Keywords: Optimal auctions, common values, information structure, model uncertainty, ambiguity aversion, robustness, Bayes correlated equilibrium, revenue maximization, revenue equivalence, information rent
    JEL: C72 D44 D82 D83
    Date: 2016–12
  11. By: F. Delbono; L. Lambertini
    Abstract: We challenge the global optimality of one-shot punishments in infi nitely repeated games with discounting. Speci fically, we show that the stick-and-carrot punishment à la Abreu (1986) may not be globally optimal. We prove our result by investigating tacit collusion in the infi nite repetition of a linear Cournot game. We illustrate the existence of the stick-and-carrot globally optimal punishment for large cartels, and fully characterise it. Then, we show that for mall cartels, global optimality may be reached only with two-period punishments.
    JEL: C73 L13
    Date: 2016–12
  12. By: Matthew O. Jackson; Brian Rogers; Yves Zenou
    Abstract: We survey the literature on the economic consequences of the structure of social networks. We develop a taxonomy of ‘macro’ and ‘micro’ characteristics of social inter-action networks and discuss both the theoretical and empirical findings concerning the role of those characteristics in determining learning, diffusion, decisions, and resulting behaviors. We also discuss the challenges of accounting for the endogeneity of networks in assessing the relationship between the patterns of interactions and behaviors.
    Keywords: Social networks, social economics, homophily, diffusion, social learning, contagion, centrality measures, endogeneity, network formation.
    JEL: D85 C72 L14 Z13
    Date: 2016–11
  13. By: HIRATA, Daisuke; KASUYA, Yusuke
    Abstract: This note provides three additional results that are omitted from Hirata and Kasuya (2017) but were contained in an older version (Hirata and Kasuya, 2015).
    Keywords: matching with contracts, stability, strategy-proofness, uniqueness, efficiency, irrelevance of rejected contracts
    Date: 2016–12
  14. By: Rothenhäusler, Dominik; Schweizer, Nikolaus; Szech, Nora
    Abstract: This paper analyzes how moral costs affect individual support of morally difficult group decisions. We study a threshold public good game with moral costs. Motivated by recent empirical findings, we assume that these costs are heterogeneous and consist of three parts. The first one is a standard cost term. The second, shared guilt, decreases in the number of supporters. The third hinges on the notion of being pivotal. We analyze equilibrium predictions, isolate the causal effects of guilt sharing, and compare results to standard utilitarian and non-consequentialist approaches. As interventions, we study information release, feedback, and fostering individual moral standards.
    Keywords: Moral Decision Making,Committee Decisions,Diffusion of Responsibility,Shared Guilt,Being Pivotal,Division of Labor,Institutions and Morals
    JEL: D02 D03 D23 D63 D82
    Date: 2016
  15. By: Maria Gabriella Graziano (Università di Napoli Federico II and CSEF); Claudia Meo (Università di Napoli Federico II); Nicholas C. Yannelis (University of Iowa)
    Abstract: We introduce the notion of stable sets with externalities and address the existence problem. The importance of this solution concept is related to the fact that the existence of core allocations for exchange economies is not in general assured in a framework with more than two traders.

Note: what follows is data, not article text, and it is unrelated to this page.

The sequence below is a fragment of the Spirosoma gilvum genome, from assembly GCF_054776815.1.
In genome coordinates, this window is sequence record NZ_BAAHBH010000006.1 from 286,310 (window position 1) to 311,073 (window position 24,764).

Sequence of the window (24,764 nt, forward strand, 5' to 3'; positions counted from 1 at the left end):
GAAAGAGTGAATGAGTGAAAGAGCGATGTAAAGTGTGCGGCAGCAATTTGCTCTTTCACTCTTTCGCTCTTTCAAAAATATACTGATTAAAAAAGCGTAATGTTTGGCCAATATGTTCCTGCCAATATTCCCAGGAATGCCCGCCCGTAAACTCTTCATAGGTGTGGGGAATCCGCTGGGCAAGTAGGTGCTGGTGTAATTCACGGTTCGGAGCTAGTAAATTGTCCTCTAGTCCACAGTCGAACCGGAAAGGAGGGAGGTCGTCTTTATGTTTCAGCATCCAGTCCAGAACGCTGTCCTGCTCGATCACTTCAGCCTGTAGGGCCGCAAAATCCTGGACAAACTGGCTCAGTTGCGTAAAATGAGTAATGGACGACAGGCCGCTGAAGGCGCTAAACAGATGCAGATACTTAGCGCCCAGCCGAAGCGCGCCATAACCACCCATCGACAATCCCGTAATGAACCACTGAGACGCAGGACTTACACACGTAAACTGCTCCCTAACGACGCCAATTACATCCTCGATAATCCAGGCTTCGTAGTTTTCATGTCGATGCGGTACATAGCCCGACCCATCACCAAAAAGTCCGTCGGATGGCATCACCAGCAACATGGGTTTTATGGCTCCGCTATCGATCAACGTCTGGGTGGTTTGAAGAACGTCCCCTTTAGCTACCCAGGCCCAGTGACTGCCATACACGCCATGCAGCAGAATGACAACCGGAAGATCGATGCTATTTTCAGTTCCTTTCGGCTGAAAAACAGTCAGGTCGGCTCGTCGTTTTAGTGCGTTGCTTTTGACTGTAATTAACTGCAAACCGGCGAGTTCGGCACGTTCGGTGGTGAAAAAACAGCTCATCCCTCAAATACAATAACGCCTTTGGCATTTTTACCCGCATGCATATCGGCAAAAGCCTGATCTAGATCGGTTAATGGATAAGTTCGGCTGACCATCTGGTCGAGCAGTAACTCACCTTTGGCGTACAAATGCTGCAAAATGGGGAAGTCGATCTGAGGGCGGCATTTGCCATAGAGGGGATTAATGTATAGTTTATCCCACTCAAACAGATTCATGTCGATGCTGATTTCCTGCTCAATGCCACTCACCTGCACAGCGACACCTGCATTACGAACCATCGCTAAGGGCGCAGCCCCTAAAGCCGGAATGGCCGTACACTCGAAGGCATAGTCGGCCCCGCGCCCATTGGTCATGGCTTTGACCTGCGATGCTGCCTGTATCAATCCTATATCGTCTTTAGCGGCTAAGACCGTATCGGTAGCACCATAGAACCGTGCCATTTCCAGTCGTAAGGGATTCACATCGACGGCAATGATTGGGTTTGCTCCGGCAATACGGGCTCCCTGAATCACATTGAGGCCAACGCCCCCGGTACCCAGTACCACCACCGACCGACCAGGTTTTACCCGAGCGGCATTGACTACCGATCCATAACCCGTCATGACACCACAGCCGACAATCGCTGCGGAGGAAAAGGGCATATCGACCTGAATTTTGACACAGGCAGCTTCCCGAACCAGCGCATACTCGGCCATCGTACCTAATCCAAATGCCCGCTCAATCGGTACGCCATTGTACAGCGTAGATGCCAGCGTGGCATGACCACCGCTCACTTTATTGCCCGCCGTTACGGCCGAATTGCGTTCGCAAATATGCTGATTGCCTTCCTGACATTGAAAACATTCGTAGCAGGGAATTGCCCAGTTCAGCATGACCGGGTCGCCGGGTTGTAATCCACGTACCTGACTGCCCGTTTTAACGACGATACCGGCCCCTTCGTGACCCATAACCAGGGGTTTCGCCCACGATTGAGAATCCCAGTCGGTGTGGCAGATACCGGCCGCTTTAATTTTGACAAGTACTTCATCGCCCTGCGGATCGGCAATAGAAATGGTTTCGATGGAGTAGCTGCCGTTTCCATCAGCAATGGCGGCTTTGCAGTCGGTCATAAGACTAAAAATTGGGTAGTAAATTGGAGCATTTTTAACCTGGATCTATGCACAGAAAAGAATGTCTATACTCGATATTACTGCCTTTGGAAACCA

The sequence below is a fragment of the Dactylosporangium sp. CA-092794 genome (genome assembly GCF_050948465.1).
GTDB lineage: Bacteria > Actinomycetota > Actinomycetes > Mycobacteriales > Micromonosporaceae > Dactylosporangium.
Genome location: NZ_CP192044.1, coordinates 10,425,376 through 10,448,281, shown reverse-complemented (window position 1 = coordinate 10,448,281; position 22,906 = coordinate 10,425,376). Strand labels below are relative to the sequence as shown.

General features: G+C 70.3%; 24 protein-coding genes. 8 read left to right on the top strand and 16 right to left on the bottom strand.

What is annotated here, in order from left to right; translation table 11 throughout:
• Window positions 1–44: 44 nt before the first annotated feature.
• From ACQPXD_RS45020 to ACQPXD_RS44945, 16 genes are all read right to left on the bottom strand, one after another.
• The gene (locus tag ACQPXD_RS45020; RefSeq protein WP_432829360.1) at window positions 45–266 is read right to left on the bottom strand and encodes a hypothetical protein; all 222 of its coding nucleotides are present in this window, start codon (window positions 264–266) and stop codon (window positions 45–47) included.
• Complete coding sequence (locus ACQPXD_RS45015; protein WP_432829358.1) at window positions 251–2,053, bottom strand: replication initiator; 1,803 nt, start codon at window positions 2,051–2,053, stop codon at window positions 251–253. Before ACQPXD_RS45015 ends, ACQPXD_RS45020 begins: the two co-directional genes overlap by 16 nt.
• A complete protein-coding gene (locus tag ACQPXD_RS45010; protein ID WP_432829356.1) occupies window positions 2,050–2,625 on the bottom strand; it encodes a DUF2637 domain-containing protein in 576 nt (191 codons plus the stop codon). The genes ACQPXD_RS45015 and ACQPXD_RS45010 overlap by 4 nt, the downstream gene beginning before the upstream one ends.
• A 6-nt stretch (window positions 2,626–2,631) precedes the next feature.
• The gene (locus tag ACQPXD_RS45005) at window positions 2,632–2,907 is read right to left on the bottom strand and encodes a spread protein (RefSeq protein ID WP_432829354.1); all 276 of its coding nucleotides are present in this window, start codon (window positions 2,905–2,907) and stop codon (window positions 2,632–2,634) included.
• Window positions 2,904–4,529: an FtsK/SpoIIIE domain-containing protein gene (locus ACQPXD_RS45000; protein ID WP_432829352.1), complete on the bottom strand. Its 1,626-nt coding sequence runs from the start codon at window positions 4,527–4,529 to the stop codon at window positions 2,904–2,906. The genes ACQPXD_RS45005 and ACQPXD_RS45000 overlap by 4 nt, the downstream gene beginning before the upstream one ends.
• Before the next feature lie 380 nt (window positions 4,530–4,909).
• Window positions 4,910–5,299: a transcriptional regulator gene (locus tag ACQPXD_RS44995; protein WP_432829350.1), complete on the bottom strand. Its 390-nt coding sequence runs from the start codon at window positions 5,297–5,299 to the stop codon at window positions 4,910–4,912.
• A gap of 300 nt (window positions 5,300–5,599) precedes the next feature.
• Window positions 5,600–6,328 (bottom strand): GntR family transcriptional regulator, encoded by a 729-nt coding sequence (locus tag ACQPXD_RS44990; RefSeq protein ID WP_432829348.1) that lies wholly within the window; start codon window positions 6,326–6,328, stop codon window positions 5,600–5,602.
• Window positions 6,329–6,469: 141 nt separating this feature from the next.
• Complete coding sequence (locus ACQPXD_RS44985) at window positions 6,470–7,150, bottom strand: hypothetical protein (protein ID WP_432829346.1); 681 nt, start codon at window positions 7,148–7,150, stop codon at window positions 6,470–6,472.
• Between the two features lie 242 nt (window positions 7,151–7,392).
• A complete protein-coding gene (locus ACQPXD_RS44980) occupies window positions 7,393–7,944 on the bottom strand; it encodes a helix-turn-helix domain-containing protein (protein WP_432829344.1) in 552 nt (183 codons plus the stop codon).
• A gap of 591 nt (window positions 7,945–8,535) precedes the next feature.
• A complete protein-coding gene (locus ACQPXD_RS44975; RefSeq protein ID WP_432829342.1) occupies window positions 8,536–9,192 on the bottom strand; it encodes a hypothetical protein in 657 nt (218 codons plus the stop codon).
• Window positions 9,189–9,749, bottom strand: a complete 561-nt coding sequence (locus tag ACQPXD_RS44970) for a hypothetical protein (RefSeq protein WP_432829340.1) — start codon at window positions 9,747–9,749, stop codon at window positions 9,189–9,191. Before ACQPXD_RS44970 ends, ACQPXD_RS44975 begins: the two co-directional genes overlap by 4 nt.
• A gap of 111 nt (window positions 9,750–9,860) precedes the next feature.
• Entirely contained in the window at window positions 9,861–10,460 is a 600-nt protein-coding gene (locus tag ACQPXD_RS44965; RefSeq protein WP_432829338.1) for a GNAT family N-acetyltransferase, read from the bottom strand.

Keywords: Stable sets; interdependent preferences; core; types of agents.
    JEL: C71 D51 D70
    Date: 2016–12–17
  16. By: Philip J. Grossman; Catherine Eckel; Mana Komai; Wei Zhan
    Abstract: This paper addresses followers’ assessment of leaders’ effectiveness in a controlled laboratory environment with salient incentives. We employ a simple game setting to examine how leaders are evaluated for the successes and failures of their groups. Followers participate in a five-person, coordination game repeated for two sets of 10 periods. Followers play each set with a different fixed group. After period 10, a leader provides (scripted) guidance on how to play the game to maximize group earnings. The gender of the leader is the only variable factor. At the end of the twentieth period, followers vote to reward (at a cost to themselves) their leader. We find that, even though leaders are all providing the same guidance, followers are more likely to heed the advice of the male leaders, followers are less likely to ascribe group success to female leaders, and followers reward male leaders more generously than female leaders. There is a premium to being male.
    Keywords: Leadership, Gender, Coordination Game
    JEL: C92 J71 J16
    Date: 2016–11
  17. By: Benoît Julien; Sephorah Mangin
    Abstract: This paper generalizes the well-known Hosios (1990) efficiency condition to dynamic search and matching environments where the expected match output depends on the market tightness. Such environments give rise to a novel externality – the output externality – which may be either positive or negative. The generalized Hosios condition is simple: entry is constrained efficient when buyers’ surplus share equals the matching elasticity plus the surplus elasticity (i.e. the elasticity of the expected joint match surplus with respect to buyers). This intuitive condition captures both the standard externalities generated by the frictional matching process and the output externality.
    Keywords: constrained efficiency, search and matching, directed search, competitive search, Nash bargaining, Hosios condition
    JEL: C78 D83 E24 J64
    Date: 2016–11